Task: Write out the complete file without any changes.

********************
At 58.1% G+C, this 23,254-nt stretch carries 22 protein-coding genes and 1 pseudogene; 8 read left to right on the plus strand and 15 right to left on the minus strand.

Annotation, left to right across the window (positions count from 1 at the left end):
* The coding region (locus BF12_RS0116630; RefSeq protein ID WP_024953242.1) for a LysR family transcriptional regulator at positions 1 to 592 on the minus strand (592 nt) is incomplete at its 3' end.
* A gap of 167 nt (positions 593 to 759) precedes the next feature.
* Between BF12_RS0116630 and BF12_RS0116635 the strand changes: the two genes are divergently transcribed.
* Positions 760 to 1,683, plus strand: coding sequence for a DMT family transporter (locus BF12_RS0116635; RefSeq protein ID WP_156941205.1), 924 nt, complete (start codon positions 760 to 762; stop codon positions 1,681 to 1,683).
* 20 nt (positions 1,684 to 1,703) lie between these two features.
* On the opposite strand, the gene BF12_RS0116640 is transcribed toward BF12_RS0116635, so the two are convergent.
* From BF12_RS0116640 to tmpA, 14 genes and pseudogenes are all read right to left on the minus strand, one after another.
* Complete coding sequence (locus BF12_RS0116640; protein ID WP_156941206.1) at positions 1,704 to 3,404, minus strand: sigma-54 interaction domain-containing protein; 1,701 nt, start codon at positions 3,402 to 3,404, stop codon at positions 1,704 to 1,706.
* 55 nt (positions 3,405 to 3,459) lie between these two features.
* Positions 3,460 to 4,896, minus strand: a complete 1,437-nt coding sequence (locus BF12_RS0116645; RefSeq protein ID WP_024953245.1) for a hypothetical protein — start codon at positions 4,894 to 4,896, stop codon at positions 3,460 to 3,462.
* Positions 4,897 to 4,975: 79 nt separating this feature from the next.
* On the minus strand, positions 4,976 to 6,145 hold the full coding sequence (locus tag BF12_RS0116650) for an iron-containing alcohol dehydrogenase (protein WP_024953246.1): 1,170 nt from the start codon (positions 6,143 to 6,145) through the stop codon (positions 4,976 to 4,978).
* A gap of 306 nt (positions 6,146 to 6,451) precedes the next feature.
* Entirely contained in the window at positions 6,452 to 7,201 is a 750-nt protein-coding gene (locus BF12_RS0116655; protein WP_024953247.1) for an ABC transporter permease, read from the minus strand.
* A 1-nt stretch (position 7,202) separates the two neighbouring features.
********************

At 58.1% G+C, this 23,254-nt stretch carries 22 protein-coding genes and 1 pseudogene; 8 read left to right on the plus strand and 15 right to left on the minus strand.

Annotation, left to right across the window (positions count from 1 at the left end):
* The coding region (locus BF12_RS0116630; RefSeq protein ID WP_024953242.1) for a LysR family transcriptional regulator at positions 1 to 592 on the minus strand (592 nt) is incomplete at its 3' end.
* A gap of 167 nt (positions 593 to 759) precedes the next feature.
* Between BF12_RS0116630 and BF12_RS0116635 the strand changes: the two genes are divergently transcribed.
* Positions 760 to 1,683, plus strand: coding sequence for a DMT family transporter (locus BF12_RS0116635; RefSeq protein ID WP_156941205.1), 924 nt, complete (start codon positions 760 to 762; stop codon positions 1,681 to 1,683).
* 20 nt (positions 1,684 to 1,703) lie between these two features.
* On the opposite strand, the gene BF12_RS0116640 is transcribed toward BF12_RS0116635, so the two are convergent.
* From BF12_RS0116640 to tmpA, 14 genes and pseudogenes are all read right to left on the minus strand, one after another.
* Complete coding sequence (locus BF12_RS0116640; protein ID WP_156941206.1) at positions 1,704 to 3,404, minus strand: sigma-54 interaction domain-containing protein; 1,701 nt, start codon at positions 3,402 to 3,404, stop codon at positions 1,704 to 1,706.
* 55 nt (positions 3,405 to 3,459) lie between these two features.
* Positions 3,460 to 4,896, minus strand: a complete 1,437-nt coding sequence (locus BF12_RS0116645; RefSeq protein ID WP_024953245.1) for a hypothetical protein — start codon at positions 4,894 to 4,896, stop codon at positions 3,460 to 3,462.
* Positions 4,897 to 4,975: 79 nt separating this feature from the next.
* On the minus strand, positions 4,976 to 6,145 hold the full coding sequence (locus tag BF12_RS0116650) for an iron-containing alcohol dehydrogenase (protein WP_024953246.1): 1,170 nt from the start codon (positions 6,143 to 6,145) through the stop codon (positions 4,976 to 4,978).
* A gap of 306 nt (positions 6,146 to 6,451) precedes the next feature.
* Entirely contained in the window at positions 6,452 to 7,201 is a 750-nt protein-coding gene (locus BF12_RS0116655; protein WP_024953247.1) for an ABC transporter permease, read from the minus strand.
* A 1-nt stretch (position 7,202) separates the two neighbouring features.